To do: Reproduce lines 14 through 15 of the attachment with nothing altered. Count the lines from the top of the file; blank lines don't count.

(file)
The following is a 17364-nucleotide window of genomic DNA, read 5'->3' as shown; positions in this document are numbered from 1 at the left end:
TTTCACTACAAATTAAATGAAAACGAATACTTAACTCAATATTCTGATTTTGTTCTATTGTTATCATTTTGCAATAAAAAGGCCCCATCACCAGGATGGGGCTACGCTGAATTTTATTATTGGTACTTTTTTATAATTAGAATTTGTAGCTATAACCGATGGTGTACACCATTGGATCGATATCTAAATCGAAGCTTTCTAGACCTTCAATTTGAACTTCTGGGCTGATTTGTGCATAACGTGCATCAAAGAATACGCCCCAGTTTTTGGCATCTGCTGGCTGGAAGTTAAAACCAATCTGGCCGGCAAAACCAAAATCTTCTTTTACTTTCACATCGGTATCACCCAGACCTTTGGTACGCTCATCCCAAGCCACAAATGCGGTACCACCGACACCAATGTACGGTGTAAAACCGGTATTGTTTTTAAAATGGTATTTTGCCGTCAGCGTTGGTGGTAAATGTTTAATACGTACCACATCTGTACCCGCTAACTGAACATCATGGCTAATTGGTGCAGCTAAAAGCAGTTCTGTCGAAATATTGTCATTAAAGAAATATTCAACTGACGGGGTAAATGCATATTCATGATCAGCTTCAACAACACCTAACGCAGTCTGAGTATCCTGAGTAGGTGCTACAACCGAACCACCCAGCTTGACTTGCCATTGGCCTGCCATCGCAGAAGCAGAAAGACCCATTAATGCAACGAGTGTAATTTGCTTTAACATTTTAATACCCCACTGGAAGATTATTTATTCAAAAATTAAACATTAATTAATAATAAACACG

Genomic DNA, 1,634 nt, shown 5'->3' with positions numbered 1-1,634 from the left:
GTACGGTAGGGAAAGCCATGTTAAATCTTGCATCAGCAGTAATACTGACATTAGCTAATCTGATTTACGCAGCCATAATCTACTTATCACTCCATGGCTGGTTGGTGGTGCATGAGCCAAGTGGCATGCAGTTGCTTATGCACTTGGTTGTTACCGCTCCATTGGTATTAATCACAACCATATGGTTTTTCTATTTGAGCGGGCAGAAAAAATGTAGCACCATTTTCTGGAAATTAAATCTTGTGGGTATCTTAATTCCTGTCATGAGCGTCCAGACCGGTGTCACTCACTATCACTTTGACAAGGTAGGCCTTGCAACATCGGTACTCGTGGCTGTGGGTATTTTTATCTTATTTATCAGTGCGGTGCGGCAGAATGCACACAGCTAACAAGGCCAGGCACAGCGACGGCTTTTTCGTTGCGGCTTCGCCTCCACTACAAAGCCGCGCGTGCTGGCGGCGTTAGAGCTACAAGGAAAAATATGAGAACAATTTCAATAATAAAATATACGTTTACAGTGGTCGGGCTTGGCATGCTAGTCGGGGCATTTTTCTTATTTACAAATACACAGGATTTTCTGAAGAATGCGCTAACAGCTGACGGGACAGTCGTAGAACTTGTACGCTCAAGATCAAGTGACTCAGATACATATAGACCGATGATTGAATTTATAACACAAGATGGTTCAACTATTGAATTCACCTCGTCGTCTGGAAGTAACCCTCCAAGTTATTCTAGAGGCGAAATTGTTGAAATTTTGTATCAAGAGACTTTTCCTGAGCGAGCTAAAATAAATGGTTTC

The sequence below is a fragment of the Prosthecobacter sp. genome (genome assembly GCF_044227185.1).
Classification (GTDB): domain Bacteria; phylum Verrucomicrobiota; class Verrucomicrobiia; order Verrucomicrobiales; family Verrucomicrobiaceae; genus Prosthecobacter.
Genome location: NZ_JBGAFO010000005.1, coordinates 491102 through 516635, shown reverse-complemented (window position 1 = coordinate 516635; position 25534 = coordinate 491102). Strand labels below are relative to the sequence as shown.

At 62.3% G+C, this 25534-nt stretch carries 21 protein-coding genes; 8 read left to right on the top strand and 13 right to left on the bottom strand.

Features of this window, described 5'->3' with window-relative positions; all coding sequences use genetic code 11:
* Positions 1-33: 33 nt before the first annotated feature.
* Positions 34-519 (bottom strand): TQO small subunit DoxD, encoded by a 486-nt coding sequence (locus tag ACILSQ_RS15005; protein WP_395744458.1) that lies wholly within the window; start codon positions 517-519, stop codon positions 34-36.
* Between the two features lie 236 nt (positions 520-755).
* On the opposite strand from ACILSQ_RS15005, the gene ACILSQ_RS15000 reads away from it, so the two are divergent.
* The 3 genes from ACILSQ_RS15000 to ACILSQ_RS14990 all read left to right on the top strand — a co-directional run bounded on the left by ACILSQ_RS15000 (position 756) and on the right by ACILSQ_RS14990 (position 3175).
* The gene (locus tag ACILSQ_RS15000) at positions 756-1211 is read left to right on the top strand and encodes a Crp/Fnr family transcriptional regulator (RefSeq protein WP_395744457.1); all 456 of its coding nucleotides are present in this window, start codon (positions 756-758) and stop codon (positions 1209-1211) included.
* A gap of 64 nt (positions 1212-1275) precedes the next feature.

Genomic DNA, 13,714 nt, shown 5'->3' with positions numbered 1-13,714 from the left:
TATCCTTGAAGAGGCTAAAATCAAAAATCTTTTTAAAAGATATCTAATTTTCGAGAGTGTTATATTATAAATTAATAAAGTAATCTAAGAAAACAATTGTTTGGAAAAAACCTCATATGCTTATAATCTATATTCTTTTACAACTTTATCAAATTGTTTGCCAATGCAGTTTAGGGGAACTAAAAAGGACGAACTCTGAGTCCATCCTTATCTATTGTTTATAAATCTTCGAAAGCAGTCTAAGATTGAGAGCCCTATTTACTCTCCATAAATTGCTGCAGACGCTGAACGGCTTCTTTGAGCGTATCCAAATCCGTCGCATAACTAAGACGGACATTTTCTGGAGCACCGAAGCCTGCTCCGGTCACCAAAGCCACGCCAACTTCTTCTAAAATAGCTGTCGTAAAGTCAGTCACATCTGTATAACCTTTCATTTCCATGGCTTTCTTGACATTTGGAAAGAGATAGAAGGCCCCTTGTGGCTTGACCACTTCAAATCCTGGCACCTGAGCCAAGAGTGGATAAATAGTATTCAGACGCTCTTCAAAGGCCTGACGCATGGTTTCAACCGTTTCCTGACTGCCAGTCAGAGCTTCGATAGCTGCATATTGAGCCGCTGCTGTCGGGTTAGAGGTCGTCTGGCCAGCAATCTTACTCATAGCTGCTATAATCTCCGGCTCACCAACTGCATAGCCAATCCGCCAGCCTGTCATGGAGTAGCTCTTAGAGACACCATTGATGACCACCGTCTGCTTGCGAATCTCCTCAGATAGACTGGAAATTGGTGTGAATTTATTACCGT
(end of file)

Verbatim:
* The 3 genes from ACILSQ_RS15000 to ACILSQ_RS14990 all read left to right on the top strand — a co-directional run bounded on the left by ACILSQ_RS15000 (position 756) and on the right by ACILSQ_RS14990 (position 3175).
* The gene (locus tag ACILSQ_RS15000) at positions 756-1211 is read left to right on the top strand and encodes a Crp/Fnr family transcriptional regulator (RefSeq protein WP_395744457.1); all 456 of its coding nucleotides are present in this window, start codon (positions 756-758) and stop codon (positions 1209-1211) included.